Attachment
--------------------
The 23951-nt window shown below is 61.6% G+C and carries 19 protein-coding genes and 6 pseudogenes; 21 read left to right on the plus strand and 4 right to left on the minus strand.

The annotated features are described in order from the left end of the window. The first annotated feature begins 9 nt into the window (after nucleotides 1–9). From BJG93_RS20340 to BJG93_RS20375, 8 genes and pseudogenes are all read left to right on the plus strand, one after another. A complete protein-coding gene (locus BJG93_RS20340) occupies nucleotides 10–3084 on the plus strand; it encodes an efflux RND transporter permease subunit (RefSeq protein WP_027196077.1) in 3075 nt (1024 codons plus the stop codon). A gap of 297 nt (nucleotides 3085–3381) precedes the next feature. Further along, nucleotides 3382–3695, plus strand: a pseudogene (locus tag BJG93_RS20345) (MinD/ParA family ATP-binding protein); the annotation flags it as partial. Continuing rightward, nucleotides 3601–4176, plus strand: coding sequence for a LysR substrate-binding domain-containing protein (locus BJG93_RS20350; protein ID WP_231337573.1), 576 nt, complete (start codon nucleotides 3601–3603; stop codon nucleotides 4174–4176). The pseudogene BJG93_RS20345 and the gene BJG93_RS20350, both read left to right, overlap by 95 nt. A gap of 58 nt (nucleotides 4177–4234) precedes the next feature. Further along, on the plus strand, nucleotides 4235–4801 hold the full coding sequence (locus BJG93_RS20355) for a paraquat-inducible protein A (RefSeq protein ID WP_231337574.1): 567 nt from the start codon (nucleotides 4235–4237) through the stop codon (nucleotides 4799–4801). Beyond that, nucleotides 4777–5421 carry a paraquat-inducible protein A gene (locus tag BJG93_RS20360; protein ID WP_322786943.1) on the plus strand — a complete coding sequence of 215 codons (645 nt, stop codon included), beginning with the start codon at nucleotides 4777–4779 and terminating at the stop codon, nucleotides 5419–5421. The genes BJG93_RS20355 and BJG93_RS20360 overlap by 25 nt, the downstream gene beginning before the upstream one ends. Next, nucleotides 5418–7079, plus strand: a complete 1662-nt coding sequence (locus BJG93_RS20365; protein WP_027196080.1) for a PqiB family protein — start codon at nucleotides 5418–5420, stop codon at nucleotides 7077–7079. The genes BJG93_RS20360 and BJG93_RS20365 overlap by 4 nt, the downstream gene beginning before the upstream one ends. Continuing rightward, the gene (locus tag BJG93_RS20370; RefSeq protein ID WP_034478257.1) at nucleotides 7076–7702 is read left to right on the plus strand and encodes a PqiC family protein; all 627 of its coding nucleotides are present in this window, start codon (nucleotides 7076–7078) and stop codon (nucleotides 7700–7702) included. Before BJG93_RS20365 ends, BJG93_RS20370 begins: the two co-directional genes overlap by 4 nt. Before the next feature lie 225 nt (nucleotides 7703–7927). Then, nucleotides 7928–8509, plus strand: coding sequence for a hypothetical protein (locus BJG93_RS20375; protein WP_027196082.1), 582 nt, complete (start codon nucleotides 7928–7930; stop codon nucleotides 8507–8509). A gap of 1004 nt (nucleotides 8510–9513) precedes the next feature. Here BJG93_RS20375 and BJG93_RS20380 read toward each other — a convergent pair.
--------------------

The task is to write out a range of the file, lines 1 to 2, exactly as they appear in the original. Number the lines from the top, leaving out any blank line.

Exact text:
The 23951-nt window shown below is 61.6% G+C and carries 19 protein-coding genes and 6 pseudogenes; 21 read left to right on the plus strand and 4 right to left on the minus strand.

The annotated features are described in order from the left end of the window. The first annotated feature begins 9 nt into the window (after nucleotides 1–9). From BJG93_RS20340 to BJG93_RS20375, 8 genes and pseudogenes are all read left to right on the plus strand, one after another. A complete protein-coding gene (locus BJG93_RS20340) occupies nucleotides 10–3084 on the plus strand; it encodes an efflux RND transporter permease subunit (RefSeq protein WP_027196077.1) in 3075 nt (1024 codons plus the stop codon). A gap of 297 nt (nucleotides 3085–3381) precedes the next feature. Further along, nucleotides 3382–3695, plus strand: a pseudogene (locus tag BJG93_RS20345) (MinD/ParA family ATP-binding protein); the annotation flags it as partial. Continuing rightward, nucleotides 3601–4176, plus strand: coding sequence for a LysR substrate-binding domain-containing protein (locus BJG93_RS20350; protein ID WP_231337573.1), 576 nt, complete (start codon nucleotides 3601–3603; stop codon nucleotides 4174–4176). The pseudogene BJG93_RS20345 and the gene BJG93_RS20350, both read left to right, overlap by 95 nt. A gap of 58 nt (nucleotides 4177–4234) precedes the next feature. Further along, on the plus strand, nucleotides 4235–4801 hold the full coding sequence (locus BJG93_RS20355) for a paraquat-inducible protein A (RefSeq protein ID WP_231337574.1): 567 nt from the start codon (nucleotides 4235–4237) through the stop codon (nucleotides 4799–4801). Beyond that, nucleotides 4777–5421 carry a paraquat-inducible protein A gene (locus tag BJG93_RS20360; protein ID WP_322786943.1) on the plus strand — a complete coding sequence of 215 codons (645 nt, stop codon included), beginning with the start codon at nucleotides 4777–4779 and terminating at the stop codon, nucleotides 5419–5421. The genes BJG93_RS20355 and BJG93_RS20360 overlap by 25 nt, the downstream gene beginning before the upstream one ends. Next, nucleotides 5418–7079, plus strand: a complete 1662-nt coding sequence (locus BJG93_RS20365; protein WP_027196080.1) for a PqiB family protein — start codon at nucleotides 5418–5420, stop codon at nucleotides 7077–7079. The genes BJG93_RS20360 and BJG93_RS20365 overlap by 4 nt, the downstream gene beginning before the upstream one ends. Continuing rightward, the gene (locus tag BJG93_RS20370; RefSeq protein ID WP_034478257.1) at nucleotides 7076–7702 is read left to right on the plus strand and encodes a PqiC family protein; all 627 of its coding nucleotides are present in this window, start codon (nucleotides 7076–7078) and stop codon (nucleotides 7700–7702) included. Before BJG93_RS20365 ends, BJG93_RS20370 begins: the two co-directional genes overlap by 4 nt. Before the next feature lie 225 nt (nucleotides 7703–7927). Then, nucleotides 7928–8509, plus strand: coding sequence for a hypothetical protein (locus BJG93_RS20375; protein WP_027196082.1), 582 nt, complete (start codon nucleotides 7928–7930; stop codon nucleotides 8507–8509). A gap of 1004 nt (nucleotides 8510–9513) precedes the next feature. Here BJG93_RS20375 and BJG93_RS20380 read toward each other — a convergent pair.